Why Do Apple iOS Mail and Calendar Apps Suck?

Before I get into my rant of the morning, if you have a gluten intolerance, or just want less gluten in your life, we just invested in a company called Nima that can help you.

Today, as I was going through my daily reading, I read Fred Wilson’s Feature Friday: GBoard about Google’s new third-party keyboard app for iOS. I clicked on the link to download and try it and, as it was doing it’s thing, though to myself “why does Apple iOS Mail suck?” And then I thought “why does Apple iOS Calendar suck?”

When I’m using my iPhone, I spend a lot of time in Mail and Calendar. I’ve always been unhappy with Apple’s Mail and Calendar. I’ve gone through using lots of other ones, but in most cases, once the Mail or Calendar app is acquired by another, bigger company, it eventually stales out and vanishes. About a year about I started using Outlook on My iPhone and used it for a long time. I can’t remember what happened, but at some point I abandoned it and switched back to Apple Mail and Calendar.

As Gboard was downloading, I decided to try Gmail and Google Calendar on iOS for a while. I used them when they first came out and they were inferior to Apple’s Mail and Calendar. I tried them again about a year ago and they were good, but for some reason I didn’t stay with them.

I know that if I don’t use something for at least some extended period of time it won’t stick. Some I’m going to try having Google World on my iPhone until at least June 1st. At that point I’ll re-evaluate.

If you have any hints or suggestions, I’m all ears.

What Is Your Next Career?

I was recently asked the question “What is your next career?” as part of a discussion with an LP.

I thought it was the best diligence question that I have ever been asked. Upon reflection, the LP was clearly asking me indirectly about my long term commitment to venture capital and, without asking “how much longer are you going to do this VC thing?” she was looking for how I answered the question to get an understanding for how I thought about what I was currently doing along with an indication of how much longer I’d be doing it.

My quick answer was “I don’t have one.” I then unpacked this a little, explaining that I’ve never really thought about what I did as “a career.” While I have a LinkedIn profile, I’ve never had a resume, nor do I really feel like I’ve been on a career path.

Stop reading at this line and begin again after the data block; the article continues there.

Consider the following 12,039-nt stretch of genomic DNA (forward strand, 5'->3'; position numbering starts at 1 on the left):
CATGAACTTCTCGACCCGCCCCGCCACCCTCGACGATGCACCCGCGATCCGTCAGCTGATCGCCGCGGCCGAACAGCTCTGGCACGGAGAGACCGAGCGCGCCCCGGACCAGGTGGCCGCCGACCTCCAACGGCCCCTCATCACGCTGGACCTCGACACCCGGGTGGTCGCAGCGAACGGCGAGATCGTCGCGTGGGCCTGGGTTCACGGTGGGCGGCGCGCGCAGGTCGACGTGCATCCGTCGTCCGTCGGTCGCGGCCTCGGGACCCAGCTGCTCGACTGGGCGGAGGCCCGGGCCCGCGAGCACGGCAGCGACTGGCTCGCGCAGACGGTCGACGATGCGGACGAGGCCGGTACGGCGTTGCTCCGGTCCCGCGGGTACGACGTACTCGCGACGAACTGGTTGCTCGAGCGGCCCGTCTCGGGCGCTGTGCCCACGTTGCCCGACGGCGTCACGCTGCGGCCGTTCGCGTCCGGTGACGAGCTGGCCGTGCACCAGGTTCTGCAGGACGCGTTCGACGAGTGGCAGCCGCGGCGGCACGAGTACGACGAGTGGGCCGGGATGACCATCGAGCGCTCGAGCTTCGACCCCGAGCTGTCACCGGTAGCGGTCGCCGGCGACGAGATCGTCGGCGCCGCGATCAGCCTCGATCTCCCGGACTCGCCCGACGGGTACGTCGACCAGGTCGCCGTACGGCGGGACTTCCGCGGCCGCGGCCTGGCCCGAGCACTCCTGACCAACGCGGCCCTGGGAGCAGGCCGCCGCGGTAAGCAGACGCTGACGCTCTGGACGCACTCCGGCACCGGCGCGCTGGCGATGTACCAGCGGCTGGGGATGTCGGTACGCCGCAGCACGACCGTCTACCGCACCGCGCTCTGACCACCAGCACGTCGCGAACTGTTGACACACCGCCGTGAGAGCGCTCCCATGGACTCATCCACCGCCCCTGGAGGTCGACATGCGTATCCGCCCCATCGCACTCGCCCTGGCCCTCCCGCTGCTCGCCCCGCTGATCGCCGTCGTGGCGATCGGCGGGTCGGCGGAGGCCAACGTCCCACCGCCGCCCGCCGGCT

But I realized that wasn’t an answer so I continued reflecting out loud in real time. I stated that when I think about it, VCs typically end up doing three different things after they stop being VCs: (1) be a CEO of a company, (2) politics, or (3) academia.

None of these appeal to me. I’ll never be a CEO of a company again – I did this for seven years between age 21 and 28. I was a good CEO but I never enjoyed the job. I have exactly 0.000000% in ever running for a political office. And, I was kicked out of a PhD program when I was 24 and have no interest in ever being a professor or an administrator.

I’m sure there are other things VCs do after stop being VCs, but I’m quite clear that I don’t have a next career in me.

Try On The Decision For 30 Days

I’ve made a lot of major decisions in my life – both personal and professional. For the professional ones, I’ve come up with an approach that I now use consistently. I try on the decision for a period of time – the more significant the decision, the longer the period of time. For the really major decisions, I try them on for 30 days.

Here’s an example. In 2003 I seriously thought about quitting Mobius Venture Capital. I was tired, burned out, and very frustrated. While I’d been a partner in Mobius from the beginning, I hadn’t really been engaged in managing the overall firm. I had my office and a small team in Boulder. I did my deals. I flew to the bay area often (where everyone else was located) but focused most of my energy on the boards I was on and the investments I’d made.

My whole world blew up in 2001. My portfolio melted down with the bursting of the Internet bubble. I was on way too many boards (over 25 – including four public company boards) so the entire thing was a total shit show. In addition to being miserable at work every day, I was 30 pounds overweight, drinking too much, traveling constantly, and involved in laying off thousands of people and shutting down over a dozen companies.

Then, on 9/11, all Americans participated in a massively traumatic event. I was in New York for it, having taken a redeye the night before from San Francisco. I was never in harms way, but 9/11 triggered a major depressive episode for me. When I got home to Boulder the night of 9/12 (after driving all night on 9/11 and all day on 9/12) I shut down all travel through the end of the year.

The depressive episode only lasted three months, but the shit show continued through 2002 as most VCs and Internet companies suffered a massive collapse. While my world started to settle down in mid-2002, the rest of Mobius started to more aggressively fall apart. There was no joy anywhere.

In early 2003, I started to think about leaving Mobius. While I was trying to be helpful in general to the firm and my partners, I didn’t like the way we were operating. I felt like we had way too many people, too much denial about the reality of our situation, and were making many bad decisions simply to defer the inevitable pain that was resulting from the collapse of the Internet bubble.

I woke up one morning in February 2003 and decided to spend a little time each day pretending like I had quit Mobius. I allowed myself to think about it twice a day – when I first woke up and when I went to bed at night. During the day I continued to work my ass off on everything I was doing for Mobius. But I gave myself two periods a day where I contemplated what a different work life might look like.